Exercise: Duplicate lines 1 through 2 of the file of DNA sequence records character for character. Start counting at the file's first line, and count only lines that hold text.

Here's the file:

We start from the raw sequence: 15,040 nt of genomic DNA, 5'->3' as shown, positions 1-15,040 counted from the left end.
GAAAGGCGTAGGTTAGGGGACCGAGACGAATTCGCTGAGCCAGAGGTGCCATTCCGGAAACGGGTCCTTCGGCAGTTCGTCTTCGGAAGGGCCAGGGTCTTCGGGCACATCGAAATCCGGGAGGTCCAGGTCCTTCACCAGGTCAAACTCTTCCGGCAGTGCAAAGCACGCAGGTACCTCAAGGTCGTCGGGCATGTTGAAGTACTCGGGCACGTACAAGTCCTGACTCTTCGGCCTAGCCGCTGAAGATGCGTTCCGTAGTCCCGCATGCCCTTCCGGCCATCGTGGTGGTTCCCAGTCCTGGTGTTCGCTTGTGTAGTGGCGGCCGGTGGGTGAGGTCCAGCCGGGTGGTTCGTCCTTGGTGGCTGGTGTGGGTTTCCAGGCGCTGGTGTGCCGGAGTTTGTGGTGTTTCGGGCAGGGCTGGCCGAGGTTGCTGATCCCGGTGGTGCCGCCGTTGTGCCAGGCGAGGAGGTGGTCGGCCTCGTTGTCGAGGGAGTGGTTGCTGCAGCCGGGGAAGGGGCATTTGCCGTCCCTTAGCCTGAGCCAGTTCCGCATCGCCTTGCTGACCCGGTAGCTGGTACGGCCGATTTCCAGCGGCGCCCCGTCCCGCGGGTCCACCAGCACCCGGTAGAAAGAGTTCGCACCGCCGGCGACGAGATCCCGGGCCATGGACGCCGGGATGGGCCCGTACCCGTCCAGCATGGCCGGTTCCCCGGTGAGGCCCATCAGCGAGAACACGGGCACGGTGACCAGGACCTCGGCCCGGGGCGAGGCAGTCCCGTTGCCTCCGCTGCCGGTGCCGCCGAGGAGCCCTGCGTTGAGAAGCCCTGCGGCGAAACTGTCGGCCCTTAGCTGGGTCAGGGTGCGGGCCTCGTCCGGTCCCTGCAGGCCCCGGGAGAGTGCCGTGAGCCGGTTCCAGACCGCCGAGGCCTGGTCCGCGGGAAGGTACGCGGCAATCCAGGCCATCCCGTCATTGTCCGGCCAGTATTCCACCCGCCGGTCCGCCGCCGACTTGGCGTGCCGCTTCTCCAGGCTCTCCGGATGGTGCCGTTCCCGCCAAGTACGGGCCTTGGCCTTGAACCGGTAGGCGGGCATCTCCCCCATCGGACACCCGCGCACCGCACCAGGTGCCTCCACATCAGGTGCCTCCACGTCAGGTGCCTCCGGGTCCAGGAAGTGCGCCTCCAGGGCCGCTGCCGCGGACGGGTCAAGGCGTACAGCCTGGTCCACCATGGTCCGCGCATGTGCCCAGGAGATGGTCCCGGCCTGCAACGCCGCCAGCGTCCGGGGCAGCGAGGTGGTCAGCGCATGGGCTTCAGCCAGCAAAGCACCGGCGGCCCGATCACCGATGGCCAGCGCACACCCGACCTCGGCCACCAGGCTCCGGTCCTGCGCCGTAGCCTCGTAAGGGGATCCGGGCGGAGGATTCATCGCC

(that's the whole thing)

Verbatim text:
We start from the raw sequence: 15,040 nt of genomic DNA, 5'->3' as shown, positions 1-15,040 counted from the left end.
GAAAGGCGTAGGTTAGGGGACCGAGACGAATTCGCTGAGCCAGAGGTGCCATTCCGGAAACGGGTCCTTCGGCAGTTCGTCTTCGGAAGGGCCAGGGTCTTCGGGCACATCGAAATCCGGGAGGTCCAGGTCCTTCACCAGGTCAAACTCTTCCGGCAGTGCAAAGCACGCAGGTACCTCAAGGTCGTCGGGCATGTTGAAGTACTCGGGCACGTACAAGTCCTGACTCTTCGGCCTAGCCGCTGAAGATGCGTTCCGTAGTCCCGCATGCCCTTCCGGCCATCGTGGTGGTTCCCAGTCCTGGTGTTCGCTTGTGTAGTGGCGGCCGGTGGGTGAGGTCCAGCCGGGTGGTTCGTCCTTGGTGGCTGGTGTGGGTTTCCAGGCGCTGGTGTGCCGGAGTTTGTGGTGTTTCGGGCAGGGCTGGCCGAGGTTGCTGATCCCGGTGGTGCCGCCGTTGTGCCAGGCGAGGAGGTGGTCGGCCTCGTTGTCGAGGGAGTGGTTGCTGCAGCCGGGGAAGGGGCATTTGCCGTCCCTTAGCCTGAGCCAGTTCCGCATCGCCTTGCTGACCCGGTAGCTGGTACGGCCGATTTCCAGCGGCGCCCCGTCCCGCGGGTCCACCAGCACCCGGTAGAAAGAGTTCGCACCGCCGGCGACGAGATCCCGGGCCATGGACGCCGGGATGGGCCCGTACCCGTCCAGCATGGCCGGTTCCCCGGTGAGGCCCATCAGCGAGAACACGGGCACGGTGACCAGGACCTCGGCCCGGGGCGAGGCAGTCCCGTTGCCTCCGCTGCCGGTGCCGCCGAGGAGCCCTGCGTTGAGAAGCCCTGCGGCGAAACTGTCGGCCCTTAGCTGGGTCAGGGTGCGGGCCTCGTCCGGTCCCTGCAGGCCCCGGGAGAGTGCCGTGAGCCGGTTCCAGACCGCCGAGGCCTGGTCCGCGGGAAGGTACGCGGCAATCCAGGCCATCCCGTCATTGTCCGGCCAGTATTCCACCCGCCGGTCCGCCGCCGACTTGGCGTGCCGCTTCTCCAGGCTCTCCGGATGGTGCCGTTCCCGCCAAGTACGGGCCTTGGCCTTGAACCGGTAGGCGGGCATCTCCCCCATCGGACACCCGCGCACCGCACCAGGTGCCTCCACATCAGGTGCCTCCACGTCAGGTGCCTCCGGGTCCAGGAAGTGCGCCTCCAGGGCCGCTGCCGCGGACGGGTCAAGGCGTACAGCCTGGTCCACCATGGTCCGCGCATGTGCCCAGGAGATGGTCCCGGCCTGCAACGCCGCCAGCGTCCGGGGCAGCGAGGTGGTCAGCGCATGGGCTTCAGCCAGCAAAGCACCGGCGGCCCGATCACCGATGGCCAGCGCACACCCGACCTCGGCCACCAGGCTCCGGTCCTGCGCCGTAGCCTCGTAAGGGGATCCGGGCGGAGGATTCATCGCC